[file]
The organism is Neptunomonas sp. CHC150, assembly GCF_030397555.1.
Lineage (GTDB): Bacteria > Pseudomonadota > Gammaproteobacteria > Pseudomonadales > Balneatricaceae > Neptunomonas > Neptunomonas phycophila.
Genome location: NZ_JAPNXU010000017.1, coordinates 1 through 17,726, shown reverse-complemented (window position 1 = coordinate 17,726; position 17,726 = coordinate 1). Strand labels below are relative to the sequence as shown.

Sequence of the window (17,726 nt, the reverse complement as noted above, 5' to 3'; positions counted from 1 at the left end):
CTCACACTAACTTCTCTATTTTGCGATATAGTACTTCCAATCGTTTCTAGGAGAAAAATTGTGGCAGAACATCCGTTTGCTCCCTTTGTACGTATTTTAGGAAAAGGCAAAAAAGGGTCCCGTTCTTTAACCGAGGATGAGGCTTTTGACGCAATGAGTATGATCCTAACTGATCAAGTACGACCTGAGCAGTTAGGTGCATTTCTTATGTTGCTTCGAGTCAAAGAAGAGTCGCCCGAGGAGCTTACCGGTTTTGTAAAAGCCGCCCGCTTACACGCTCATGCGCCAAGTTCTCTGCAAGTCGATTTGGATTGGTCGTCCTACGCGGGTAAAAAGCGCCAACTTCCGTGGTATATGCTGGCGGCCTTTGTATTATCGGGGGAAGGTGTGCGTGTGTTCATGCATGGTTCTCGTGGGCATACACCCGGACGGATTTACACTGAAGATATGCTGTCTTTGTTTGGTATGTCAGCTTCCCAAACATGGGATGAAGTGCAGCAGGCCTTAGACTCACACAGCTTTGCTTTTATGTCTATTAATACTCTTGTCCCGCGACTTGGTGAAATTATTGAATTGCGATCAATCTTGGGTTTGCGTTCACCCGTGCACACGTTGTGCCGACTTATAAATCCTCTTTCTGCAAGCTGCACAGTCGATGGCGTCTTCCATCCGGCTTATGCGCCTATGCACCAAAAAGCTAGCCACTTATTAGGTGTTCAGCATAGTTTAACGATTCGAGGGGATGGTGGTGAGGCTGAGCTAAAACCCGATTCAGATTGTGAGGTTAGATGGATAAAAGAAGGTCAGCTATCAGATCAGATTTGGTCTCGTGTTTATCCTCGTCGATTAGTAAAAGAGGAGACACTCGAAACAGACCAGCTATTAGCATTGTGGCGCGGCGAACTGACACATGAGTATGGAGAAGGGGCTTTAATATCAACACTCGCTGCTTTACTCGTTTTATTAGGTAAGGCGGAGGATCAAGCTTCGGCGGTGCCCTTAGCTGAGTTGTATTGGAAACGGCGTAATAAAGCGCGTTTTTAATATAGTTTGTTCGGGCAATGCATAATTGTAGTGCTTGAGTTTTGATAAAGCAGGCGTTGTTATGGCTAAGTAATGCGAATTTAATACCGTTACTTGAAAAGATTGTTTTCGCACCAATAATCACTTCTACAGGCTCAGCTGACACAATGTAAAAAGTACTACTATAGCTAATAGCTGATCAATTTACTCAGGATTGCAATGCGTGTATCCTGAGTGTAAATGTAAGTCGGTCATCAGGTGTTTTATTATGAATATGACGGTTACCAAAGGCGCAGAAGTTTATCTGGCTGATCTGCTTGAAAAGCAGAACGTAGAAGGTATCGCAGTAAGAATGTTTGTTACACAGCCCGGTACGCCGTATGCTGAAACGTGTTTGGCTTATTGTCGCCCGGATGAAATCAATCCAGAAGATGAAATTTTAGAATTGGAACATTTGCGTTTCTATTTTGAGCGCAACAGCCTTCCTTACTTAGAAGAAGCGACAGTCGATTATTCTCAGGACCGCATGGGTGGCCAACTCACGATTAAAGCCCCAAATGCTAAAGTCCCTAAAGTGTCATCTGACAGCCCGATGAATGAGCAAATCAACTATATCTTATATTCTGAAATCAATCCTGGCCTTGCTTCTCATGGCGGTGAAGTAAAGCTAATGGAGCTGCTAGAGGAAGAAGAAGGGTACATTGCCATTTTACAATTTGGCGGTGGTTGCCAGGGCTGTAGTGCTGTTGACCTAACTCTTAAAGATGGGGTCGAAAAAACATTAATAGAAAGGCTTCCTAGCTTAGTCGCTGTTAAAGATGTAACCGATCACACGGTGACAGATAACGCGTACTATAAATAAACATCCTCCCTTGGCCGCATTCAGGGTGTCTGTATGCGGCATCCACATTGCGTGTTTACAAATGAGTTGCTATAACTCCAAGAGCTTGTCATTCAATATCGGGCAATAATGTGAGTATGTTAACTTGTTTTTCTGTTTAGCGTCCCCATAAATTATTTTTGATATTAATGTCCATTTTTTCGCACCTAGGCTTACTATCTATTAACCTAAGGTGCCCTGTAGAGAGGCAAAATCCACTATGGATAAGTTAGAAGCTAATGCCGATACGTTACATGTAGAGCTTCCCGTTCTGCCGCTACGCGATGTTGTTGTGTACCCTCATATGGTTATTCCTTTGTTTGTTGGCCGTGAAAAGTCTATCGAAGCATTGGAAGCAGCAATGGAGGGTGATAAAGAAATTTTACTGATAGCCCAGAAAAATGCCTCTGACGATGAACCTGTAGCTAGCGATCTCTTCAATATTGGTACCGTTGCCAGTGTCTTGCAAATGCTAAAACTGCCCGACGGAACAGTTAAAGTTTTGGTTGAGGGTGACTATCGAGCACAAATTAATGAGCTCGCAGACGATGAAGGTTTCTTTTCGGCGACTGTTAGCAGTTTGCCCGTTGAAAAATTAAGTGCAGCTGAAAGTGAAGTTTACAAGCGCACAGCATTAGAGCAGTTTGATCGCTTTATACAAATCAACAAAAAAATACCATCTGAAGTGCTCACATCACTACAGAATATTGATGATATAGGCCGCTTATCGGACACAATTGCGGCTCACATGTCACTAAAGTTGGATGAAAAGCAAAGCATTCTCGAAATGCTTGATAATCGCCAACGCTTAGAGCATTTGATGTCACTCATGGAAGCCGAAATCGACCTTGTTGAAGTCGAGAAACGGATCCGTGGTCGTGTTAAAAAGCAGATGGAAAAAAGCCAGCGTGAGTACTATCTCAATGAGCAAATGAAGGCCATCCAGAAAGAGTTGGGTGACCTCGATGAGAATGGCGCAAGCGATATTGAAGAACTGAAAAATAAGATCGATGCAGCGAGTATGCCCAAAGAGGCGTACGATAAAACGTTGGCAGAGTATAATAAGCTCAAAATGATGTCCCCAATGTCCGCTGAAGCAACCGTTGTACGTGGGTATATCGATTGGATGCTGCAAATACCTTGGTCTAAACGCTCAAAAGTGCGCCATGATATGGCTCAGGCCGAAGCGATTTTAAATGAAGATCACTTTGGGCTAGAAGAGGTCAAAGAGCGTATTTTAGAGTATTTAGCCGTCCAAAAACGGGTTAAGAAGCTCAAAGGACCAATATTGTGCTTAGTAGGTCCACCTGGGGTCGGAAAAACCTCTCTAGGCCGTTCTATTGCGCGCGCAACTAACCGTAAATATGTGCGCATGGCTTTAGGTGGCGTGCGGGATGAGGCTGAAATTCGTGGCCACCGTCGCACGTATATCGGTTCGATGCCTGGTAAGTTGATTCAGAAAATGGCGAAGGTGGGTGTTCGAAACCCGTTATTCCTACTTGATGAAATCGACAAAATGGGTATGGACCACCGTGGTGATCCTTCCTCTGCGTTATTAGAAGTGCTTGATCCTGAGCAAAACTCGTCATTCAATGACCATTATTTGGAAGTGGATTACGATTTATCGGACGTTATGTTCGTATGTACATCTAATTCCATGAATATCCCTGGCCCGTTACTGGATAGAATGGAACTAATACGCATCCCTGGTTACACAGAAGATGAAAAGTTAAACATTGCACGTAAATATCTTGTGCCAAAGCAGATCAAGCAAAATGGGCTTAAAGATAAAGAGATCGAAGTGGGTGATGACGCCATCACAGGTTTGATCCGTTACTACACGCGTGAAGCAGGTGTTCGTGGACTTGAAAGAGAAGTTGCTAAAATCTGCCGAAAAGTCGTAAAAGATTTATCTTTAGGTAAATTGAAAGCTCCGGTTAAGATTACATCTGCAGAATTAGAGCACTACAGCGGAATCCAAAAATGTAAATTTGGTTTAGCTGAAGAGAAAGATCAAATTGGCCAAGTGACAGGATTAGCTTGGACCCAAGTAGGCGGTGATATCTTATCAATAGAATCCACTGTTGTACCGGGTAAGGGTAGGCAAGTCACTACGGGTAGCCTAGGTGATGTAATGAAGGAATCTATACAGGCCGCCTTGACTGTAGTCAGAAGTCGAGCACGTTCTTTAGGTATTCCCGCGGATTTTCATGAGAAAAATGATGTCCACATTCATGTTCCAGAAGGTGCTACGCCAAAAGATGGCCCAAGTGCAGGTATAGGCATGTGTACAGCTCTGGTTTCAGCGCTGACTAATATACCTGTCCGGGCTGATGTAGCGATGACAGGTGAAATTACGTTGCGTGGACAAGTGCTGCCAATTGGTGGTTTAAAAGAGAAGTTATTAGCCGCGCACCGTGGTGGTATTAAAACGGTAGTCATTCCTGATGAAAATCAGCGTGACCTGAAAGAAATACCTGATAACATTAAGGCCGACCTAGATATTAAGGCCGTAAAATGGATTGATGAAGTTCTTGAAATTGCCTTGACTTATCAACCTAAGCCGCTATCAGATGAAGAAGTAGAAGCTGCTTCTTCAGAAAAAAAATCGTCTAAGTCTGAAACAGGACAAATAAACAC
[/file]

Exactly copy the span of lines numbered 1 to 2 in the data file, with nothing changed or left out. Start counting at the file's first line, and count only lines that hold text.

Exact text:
The organism is Neptunomonas sp. CHC150, assembly GCF_030397555.1.
Lineage (GTDB): Bacteria > Pseudomonadota > Gammaproteobacteria > Pseudomonadales > Balneatricaceae > Neptunomonas > Neptunomonas phycophila.